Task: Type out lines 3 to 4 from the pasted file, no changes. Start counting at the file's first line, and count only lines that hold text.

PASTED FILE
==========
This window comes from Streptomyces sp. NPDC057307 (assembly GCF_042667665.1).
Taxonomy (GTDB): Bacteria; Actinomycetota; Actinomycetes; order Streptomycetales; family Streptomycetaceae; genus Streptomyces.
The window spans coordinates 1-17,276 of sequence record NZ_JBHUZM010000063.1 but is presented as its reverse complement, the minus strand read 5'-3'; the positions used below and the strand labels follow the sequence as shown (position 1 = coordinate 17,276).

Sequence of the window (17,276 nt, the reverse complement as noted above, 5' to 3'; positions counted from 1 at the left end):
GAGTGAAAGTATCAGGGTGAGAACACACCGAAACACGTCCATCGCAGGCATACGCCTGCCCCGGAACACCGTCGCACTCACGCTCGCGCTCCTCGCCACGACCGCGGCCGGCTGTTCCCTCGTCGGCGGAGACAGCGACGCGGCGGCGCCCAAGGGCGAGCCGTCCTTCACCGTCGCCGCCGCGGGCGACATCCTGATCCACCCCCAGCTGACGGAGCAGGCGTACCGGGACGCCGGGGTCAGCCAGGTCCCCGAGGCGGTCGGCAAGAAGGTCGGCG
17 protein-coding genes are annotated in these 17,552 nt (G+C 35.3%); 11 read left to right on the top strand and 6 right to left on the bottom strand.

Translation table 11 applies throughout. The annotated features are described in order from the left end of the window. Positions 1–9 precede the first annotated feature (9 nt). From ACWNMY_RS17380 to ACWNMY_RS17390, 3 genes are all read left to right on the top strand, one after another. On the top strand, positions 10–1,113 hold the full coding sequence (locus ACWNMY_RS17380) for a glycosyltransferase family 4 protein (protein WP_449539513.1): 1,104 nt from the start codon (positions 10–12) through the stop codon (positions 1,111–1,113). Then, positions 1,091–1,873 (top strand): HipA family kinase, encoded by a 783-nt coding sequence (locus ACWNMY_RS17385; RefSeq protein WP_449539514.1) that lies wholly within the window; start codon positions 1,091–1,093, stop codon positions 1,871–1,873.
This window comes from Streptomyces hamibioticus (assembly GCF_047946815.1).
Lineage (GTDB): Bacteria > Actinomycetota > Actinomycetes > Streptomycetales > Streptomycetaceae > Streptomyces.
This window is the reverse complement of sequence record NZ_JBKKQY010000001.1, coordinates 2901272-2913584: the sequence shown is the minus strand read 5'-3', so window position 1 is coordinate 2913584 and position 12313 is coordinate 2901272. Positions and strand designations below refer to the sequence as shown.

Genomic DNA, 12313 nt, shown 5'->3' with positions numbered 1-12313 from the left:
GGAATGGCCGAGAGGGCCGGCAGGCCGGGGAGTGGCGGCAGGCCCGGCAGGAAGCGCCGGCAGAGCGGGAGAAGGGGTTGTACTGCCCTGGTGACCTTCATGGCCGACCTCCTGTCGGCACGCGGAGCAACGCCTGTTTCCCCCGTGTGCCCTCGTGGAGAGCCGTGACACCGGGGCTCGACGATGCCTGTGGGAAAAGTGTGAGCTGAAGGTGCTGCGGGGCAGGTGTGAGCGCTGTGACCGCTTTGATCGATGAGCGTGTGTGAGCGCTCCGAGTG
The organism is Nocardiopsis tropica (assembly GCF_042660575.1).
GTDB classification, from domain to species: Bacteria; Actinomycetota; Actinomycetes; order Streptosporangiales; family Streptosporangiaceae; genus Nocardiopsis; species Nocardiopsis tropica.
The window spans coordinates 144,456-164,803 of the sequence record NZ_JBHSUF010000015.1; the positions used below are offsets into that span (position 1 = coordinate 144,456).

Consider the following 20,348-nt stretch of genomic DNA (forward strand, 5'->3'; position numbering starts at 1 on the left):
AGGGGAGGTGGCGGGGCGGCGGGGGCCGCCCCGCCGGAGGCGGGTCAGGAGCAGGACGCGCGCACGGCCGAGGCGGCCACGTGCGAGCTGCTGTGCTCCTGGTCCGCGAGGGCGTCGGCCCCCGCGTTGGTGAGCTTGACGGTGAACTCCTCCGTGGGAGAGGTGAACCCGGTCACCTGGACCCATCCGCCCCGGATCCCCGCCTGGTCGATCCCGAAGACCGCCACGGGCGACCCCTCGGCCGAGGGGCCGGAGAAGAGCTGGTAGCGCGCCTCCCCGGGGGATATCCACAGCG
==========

The window spans coordinates 1-17,276 of sequence record NZ_JBHUZM010000063.1 but is presented as its reverse complement, the minus strand read 5'-3'; the positions used below and the strand labels follow the sequence as shown (position 1 = coordinate 17,276).

Sequence of the window (17,276 nt, the reverse complement as noted above, 5' to 3'; positions counted from 1 at the left end):